It is somewhat surprising that the establishment of other hijrah NGOs has been of great significance to the LGBT hijrah community. Apart from that, four IONGOs were chosen because they focus on sexual orientation, lesbian, gay and transgender. It can be clearly explained that the Persatuan Islah Movement (2016) in Malacca and Usrah Iqrak (2013) in Federal Territory of Putrajaya have focused on the lesbian community. On the other hand, Persatuan Insaf Pahang (2013), which is in Kuantan, Pahang, has been established to help the Mak Nyah community. The focus of the Pertubuhan Hijrah Republique Network (2014) is homosexuality among men (MSM) or the gay community in Klang Valley, Langkawi Island, Penang, Perak and Kedah. There are differences in the sexual orientations in these NGOs, but other groups are well-welcome to join the NGOs as well.

The Persatuan Islah Movement (2016), which is based in Malacca, has its mission to inculcate the awareness of HIV and LGBT issues according to the Islamic pathway. Apart from that, it has a mission to eliminate the stigma and prejudice towards people living with HIV/AIDS (PHLIV) and to bring together society to help this community. Not only that, the Persatuan Islah Movement insists in including the LGBT community without discriminating them in society. There are many projects and activities that have been conducted in the past such as Siri Getting Near You, Usrah Iqra’ and Counselling Session. The Persatuan Islah Movement has nearly 10 lesbian members who insist on coming back to the right path. As one of the NGO members was a former lesbian, she believes that lesbians should be supported in many ways by the NGO hijrah as a medium to change.

Pertubuhan Hijrah Republique Network (2014) has been established by a group of young people to provide religious, health, sexual knowledge and counselling. This NGO is open to individuals from various backgrounds like drug addicts, LGBTs and even focus on homosexuality. This organisation started in the Klang Valley area has many branches in Langkawi Island, Penang, Perak and Kedah. The vision of the Hijrah Republique Network is to become a major organisation in protecting the targeted communities. To assist the LGBT community, there are many activities, seminars, talks and events that have been conducted like Di Sebalik Gelombang, Bengkel Perancangan dan Penyelarasan Program-Program Sosial Bersama Majlis Agama Islam Negeri /Jabatan Agama Islam Negeri. This NGO has nearly around 250 men as members who are gay individuals who insisted to be identified as hijrah. This NGO has been established as its president was a former gay who had returned to the Islamic pathway.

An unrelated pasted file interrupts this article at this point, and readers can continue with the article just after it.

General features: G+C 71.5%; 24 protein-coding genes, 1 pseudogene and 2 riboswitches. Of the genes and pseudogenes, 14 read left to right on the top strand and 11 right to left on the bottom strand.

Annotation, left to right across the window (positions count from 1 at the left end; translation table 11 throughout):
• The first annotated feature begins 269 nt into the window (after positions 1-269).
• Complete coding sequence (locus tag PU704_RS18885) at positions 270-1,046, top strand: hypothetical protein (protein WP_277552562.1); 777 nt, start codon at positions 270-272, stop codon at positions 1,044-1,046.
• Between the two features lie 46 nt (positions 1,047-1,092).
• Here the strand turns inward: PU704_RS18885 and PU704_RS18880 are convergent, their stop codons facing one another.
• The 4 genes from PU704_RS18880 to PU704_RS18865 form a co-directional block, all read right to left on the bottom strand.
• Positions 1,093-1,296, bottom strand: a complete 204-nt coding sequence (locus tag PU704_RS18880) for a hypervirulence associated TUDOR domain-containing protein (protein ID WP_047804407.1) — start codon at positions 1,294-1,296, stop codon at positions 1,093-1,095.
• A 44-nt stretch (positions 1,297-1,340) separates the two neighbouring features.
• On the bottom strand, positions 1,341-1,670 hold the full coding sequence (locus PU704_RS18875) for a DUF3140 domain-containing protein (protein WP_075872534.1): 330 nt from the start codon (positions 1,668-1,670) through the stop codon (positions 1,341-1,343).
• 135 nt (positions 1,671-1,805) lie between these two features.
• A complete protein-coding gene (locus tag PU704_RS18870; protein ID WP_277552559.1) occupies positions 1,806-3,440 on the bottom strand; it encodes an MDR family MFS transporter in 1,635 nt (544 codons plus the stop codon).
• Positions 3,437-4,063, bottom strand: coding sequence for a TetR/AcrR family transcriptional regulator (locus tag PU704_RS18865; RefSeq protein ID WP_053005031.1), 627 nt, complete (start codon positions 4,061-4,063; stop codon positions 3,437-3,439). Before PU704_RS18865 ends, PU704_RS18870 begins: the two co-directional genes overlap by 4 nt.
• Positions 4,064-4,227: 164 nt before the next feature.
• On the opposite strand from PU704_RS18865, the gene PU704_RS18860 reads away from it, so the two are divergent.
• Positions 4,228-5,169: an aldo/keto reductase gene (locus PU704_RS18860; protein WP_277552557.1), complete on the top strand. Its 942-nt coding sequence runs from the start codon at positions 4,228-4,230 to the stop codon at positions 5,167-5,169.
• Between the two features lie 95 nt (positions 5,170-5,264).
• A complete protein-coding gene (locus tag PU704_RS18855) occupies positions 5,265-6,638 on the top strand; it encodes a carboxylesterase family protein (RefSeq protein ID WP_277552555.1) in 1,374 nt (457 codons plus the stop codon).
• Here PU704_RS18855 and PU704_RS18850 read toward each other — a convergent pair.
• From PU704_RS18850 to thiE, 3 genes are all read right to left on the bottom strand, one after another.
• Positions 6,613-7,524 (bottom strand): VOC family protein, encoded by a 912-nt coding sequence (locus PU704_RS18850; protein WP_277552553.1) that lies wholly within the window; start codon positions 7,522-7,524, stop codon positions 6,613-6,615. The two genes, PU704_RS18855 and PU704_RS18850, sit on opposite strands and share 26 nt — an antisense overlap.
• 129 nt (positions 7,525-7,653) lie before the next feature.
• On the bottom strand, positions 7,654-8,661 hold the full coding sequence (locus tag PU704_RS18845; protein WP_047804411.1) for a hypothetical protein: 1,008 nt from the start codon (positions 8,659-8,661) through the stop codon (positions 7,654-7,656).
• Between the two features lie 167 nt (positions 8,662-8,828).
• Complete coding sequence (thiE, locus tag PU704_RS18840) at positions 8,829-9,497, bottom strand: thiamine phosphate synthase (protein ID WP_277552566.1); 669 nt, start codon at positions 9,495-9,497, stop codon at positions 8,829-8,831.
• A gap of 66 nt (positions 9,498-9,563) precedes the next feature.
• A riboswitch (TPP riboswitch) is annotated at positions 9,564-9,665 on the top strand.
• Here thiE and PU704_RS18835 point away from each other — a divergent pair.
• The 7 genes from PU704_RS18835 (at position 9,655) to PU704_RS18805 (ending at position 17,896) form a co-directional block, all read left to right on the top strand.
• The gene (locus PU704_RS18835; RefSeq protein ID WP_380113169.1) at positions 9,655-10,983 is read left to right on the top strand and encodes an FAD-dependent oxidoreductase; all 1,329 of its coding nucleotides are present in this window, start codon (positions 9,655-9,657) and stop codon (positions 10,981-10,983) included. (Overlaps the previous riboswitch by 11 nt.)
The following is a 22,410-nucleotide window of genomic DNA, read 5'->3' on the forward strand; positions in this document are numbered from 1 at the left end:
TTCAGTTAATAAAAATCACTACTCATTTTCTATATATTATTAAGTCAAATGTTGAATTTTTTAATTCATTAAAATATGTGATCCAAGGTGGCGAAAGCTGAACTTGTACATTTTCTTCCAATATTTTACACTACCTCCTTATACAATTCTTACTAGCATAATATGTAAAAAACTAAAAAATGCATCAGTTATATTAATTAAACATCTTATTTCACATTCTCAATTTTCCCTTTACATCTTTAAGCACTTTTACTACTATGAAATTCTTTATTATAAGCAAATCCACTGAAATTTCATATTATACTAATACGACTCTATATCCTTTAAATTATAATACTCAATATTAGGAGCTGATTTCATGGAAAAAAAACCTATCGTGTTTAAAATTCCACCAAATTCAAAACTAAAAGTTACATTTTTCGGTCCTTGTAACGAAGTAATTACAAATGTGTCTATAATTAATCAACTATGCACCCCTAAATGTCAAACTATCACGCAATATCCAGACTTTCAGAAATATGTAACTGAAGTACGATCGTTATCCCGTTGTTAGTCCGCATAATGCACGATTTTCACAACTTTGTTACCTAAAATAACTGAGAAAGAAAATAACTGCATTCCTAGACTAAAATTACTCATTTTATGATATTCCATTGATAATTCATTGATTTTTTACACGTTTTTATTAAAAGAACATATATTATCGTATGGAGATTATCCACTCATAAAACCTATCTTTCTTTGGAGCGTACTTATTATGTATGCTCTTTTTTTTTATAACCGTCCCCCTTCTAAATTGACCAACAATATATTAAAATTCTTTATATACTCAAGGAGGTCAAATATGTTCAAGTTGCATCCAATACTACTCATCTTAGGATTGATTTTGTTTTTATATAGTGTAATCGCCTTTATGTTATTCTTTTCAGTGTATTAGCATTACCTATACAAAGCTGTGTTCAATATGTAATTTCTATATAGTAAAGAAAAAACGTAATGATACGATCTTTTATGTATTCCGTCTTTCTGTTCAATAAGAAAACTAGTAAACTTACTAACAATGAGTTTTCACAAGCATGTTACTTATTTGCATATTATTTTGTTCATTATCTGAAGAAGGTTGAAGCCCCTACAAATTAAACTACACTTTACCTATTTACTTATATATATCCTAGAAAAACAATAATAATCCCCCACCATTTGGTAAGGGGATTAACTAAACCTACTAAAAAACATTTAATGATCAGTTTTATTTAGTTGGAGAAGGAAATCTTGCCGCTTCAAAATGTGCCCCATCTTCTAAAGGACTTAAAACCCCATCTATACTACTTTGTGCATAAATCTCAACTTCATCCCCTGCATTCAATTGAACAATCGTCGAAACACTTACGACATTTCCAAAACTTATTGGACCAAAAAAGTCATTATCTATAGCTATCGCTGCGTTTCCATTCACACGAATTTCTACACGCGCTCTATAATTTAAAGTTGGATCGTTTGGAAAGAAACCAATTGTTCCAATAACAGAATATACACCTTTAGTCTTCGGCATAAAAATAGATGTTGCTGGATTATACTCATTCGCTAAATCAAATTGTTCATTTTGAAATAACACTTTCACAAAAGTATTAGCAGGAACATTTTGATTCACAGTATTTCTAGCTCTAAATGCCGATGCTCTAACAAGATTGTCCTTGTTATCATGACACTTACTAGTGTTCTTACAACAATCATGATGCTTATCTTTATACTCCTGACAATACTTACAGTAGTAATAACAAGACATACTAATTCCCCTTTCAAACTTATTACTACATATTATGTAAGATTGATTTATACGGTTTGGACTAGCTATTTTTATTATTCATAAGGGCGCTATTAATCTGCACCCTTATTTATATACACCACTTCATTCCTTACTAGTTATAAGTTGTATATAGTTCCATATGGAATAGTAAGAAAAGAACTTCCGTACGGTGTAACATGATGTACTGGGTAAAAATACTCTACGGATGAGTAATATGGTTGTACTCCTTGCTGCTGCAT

Persatuan Insaf Pahang (2013), which is based in Kuantan, was established after a Mukhayyam program held in 2011 at Semuji Agro Resort, Kuantan. The objective of this NGO is to serve as a platform with its focus on spiritual activities for the transgender community. In assisting the LGBT phenomenon, Persatuan Insaf Pahang supervises and monitors this community from being exploited by pro-LGBT, which is contradictory to Islamic teachings. With the aid from Majlis Ugama Islam Pahang (MUIP), there are many activities and events that have been conducted like mukhayam tarbawi (religious teaching), umrah, business assistance, leadership course, mak nyah outreach programs and others. This NGO has around 100 transgender individuals who insisted to change themselves to become masculine in their sexual orientation. This NGO was also started by a former transgender who has changed himself to be a man and is assisting other transgender individuals by channelling them to this NGO.

Usrah Iqra’ (2013) focuses solely on the lesbian community to bring them back into the Islamic pathway. The organisation is located at Putrajaya and has organised many activities, events and articles to help and protect the lesbian community. There are Getting Near You mukhayyam programs, Facebook sharing and basic counselling workshops. The initiative from this NGO was because of the al-Quran teaching classes held in November 2013 at Surau al-Rahman, Taman Karun Mas, Balakong that was joined by around three to five lesbian individuals (Mohd Izwan 2019). Till date, there are around 30 lesbian members who have joined the Quranic lessons and teachings led by Mohd Izwan Md Yusof from JAKIM.

Finally, these NGOs are playing crucial roles in assisting LGBTs to face the pro-LGBT NGOs. More recent attention has been focused on the establishment of Islamic organisations in assisting the LGBTs. The researchers will differentiate on how IONGOs in this research are different from other NGOs in the discussions and findings.

Literature review